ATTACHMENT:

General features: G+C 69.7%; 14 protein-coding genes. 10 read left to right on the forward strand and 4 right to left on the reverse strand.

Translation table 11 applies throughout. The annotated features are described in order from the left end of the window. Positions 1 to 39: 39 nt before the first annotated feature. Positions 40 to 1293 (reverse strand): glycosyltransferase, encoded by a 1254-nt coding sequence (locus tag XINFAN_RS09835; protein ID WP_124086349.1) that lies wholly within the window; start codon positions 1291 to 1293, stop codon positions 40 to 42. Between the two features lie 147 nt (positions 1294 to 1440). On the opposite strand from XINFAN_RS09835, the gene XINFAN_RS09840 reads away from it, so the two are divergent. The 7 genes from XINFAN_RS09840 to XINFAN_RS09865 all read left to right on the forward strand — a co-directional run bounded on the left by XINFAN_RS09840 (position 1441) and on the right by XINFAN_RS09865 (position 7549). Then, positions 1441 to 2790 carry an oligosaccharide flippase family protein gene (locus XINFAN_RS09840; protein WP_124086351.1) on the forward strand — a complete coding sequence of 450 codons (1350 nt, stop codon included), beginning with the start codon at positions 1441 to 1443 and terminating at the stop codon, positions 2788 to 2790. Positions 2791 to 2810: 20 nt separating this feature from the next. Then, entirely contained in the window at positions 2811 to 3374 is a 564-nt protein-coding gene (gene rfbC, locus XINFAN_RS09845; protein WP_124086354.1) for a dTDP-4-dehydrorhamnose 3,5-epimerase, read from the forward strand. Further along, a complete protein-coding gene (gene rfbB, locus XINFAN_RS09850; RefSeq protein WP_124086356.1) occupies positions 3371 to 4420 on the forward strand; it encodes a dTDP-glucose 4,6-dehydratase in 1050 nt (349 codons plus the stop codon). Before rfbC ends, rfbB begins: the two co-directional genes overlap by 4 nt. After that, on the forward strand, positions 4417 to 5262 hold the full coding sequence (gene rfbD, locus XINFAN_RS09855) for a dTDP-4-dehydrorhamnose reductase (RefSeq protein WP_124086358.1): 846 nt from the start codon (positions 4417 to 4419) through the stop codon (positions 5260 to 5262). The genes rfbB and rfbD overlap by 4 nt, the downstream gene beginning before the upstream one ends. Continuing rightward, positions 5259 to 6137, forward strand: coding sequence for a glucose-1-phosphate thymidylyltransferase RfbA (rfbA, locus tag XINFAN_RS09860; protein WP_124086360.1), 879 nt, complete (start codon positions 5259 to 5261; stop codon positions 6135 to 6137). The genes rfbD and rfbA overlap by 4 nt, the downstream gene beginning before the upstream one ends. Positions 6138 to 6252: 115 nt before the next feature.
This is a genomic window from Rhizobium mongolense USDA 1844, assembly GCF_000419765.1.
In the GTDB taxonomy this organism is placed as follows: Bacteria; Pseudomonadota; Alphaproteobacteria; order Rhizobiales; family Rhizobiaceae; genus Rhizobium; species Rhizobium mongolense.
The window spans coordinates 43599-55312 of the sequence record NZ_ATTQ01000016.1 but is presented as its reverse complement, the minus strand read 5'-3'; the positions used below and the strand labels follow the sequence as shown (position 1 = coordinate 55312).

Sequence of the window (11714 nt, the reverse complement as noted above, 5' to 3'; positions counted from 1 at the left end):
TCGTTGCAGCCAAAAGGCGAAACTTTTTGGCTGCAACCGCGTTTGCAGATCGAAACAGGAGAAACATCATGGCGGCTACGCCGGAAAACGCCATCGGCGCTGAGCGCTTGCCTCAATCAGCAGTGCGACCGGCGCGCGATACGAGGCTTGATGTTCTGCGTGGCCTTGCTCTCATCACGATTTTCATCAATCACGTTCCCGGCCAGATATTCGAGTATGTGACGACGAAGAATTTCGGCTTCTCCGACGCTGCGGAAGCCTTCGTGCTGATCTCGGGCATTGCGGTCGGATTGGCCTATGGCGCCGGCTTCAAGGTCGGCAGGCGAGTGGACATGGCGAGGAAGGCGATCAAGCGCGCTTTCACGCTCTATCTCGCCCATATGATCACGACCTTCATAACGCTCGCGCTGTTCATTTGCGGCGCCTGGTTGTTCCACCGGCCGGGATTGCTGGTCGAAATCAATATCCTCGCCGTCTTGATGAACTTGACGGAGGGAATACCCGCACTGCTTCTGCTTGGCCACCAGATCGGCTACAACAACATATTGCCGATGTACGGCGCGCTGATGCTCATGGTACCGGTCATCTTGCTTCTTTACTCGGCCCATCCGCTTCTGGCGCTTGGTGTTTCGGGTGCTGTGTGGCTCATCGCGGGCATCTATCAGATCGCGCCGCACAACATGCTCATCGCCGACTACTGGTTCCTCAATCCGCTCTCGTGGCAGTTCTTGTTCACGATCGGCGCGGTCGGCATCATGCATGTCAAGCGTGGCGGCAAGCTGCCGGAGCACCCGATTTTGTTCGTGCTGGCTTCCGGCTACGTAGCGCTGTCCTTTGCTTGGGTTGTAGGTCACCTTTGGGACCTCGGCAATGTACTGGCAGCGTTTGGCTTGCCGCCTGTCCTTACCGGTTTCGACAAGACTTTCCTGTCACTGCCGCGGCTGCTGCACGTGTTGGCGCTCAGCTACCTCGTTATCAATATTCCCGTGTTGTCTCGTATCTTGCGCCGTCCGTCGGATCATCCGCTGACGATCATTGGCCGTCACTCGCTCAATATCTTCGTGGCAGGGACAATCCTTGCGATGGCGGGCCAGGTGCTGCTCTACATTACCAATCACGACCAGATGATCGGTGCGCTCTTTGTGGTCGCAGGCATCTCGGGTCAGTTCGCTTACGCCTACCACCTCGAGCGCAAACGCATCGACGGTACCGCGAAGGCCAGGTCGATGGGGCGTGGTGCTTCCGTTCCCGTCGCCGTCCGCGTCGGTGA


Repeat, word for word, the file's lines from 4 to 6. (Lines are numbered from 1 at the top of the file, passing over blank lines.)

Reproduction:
In the GTDB taxonomy this organism is placed as follows: Bacteria; Pseudomonadota; Alphaproteobacteria; order Rhizobiales; family Rhizobiaceae; genus Rhizobium; species Rhizobium mongolense.
The window spans coordinates 43599-55312 of the sequence record NZ_ATTQ01000016.1 but is presented as its reverse complement, the minus strand read 5'-3'; the positions used below and the strand labels follow the sequence as shown (position 1 = coordinate 55312).

Sequence of the window (11714 nt, the reverse complement as noted above, 5' to 3'; positions counted from 1 at the left end):